Thoughts are a huge part of our lives. Many of us spend much time inhabiting the cognitive world of stories and ideas. Mindfulness practice won’t stop the thinking, but it will help prevent us from compulsively following thoughts that have appeared. This will help us become more balanced, so our physical, emotional and cognitive sides all work together as a whole.

Mindfulness Exercises for the Fourth Week

  1. For the remaining two weeks of this class, extend your daily meditation session to 30 minutes. For at least the first ten minutes, keep your meditation simple — focus on the breath. To the best of your ability, when some other experience gets in the way of being with the breath, simply let it go and come back to the breath. After this ten-minute warm-up period, switch to more open mindfulness. This means continuing with the breath until something else becomes more compelling. When physical sensations, emotions or thinking predominate, let go of the breath and focus your meditative awareness on these. When nothing else is compelling, come back to the breathing.
  2. Spend some time reflecting on the assumptions, attitudes and beliefs you have about your thoughts. Do you usually assume that they are either true false, right or wrong? Do you identify with your thoughts? That is, do you think that what you think defines who you are? Do you believe that your thinking will solve your problems or that it is the only means to understand something? After you have reflected on this on your own, have a conversation with someone about what you have discovered.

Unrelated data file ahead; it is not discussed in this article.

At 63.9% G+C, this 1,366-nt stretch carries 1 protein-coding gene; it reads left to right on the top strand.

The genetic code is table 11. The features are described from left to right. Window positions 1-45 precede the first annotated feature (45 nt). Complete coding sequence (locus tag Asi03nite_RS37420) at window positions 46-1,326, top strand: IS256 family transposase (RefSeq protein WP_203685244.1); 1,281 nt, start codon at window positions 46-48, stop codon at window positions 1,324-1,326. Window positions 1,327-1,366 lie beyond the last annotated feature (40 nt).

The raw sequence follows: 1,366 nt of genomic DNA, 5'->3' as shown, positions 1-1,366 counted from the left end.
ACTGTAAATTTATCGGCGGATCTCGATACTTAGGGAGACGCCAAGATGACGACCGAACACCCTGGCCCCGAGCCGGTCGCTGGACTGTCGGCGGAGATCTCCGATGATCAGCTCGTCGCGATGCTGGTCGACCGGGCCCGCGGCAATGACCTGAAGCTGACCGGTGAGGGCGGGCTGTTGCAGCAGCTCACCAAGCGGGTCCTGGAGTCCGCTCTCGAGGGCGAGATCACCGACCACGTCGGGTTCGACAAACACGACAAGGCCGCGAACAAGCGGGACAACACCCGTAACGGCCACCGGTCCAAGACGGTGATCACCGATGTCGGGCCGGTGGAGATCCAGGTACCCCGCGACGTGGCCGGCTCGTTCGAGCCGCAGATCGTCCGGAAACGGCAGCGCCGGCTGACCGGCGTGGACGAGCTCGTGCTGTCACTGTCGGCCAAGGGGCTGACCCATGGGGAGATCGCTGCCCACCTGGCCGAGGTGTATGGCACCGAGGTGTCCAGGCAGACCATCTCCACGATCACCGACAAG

3. Once during the next week, spend a two-hour period tracking the kinds of things you think about. Find some way to remind yourself every few minutes to notice what you are thinking. Are the thoughts primarily self-referential or primarily about others? Do they tend to be critical or judgmental? What is the frequency of thoughts of “should” or “ought”? Are the thoughts mostly directed to the future, to the past, or toward fantasy? Do you tend more toward optimistic thoughts or pessimistic ones? Do your thoughts tend to be apprehensive or peaceful? Contented or dissatisfied? This is not an exercise in judging what you notice, but in simply noticing. Most people live in their thoughts. This is a two-hour exercise in regularly and frequently stepping outside of the thought-stream to take up residence, albeit briefly, in a mindful awareness that is bigger than the thinking mind.
  4. Once during the next week, spend a two-hour period giving particular attention to your intentions. Before we speak or act there is always an impulse of motivation or intention. Notice the various kinds of desires and aversions that fuel your intentions. For this exercise, you might choose a period where you can go about some ordinary activity in a quiet and mostly undisturbed way. You might even slow your activities down some so that you are more likely to notice and evaluate your motivations.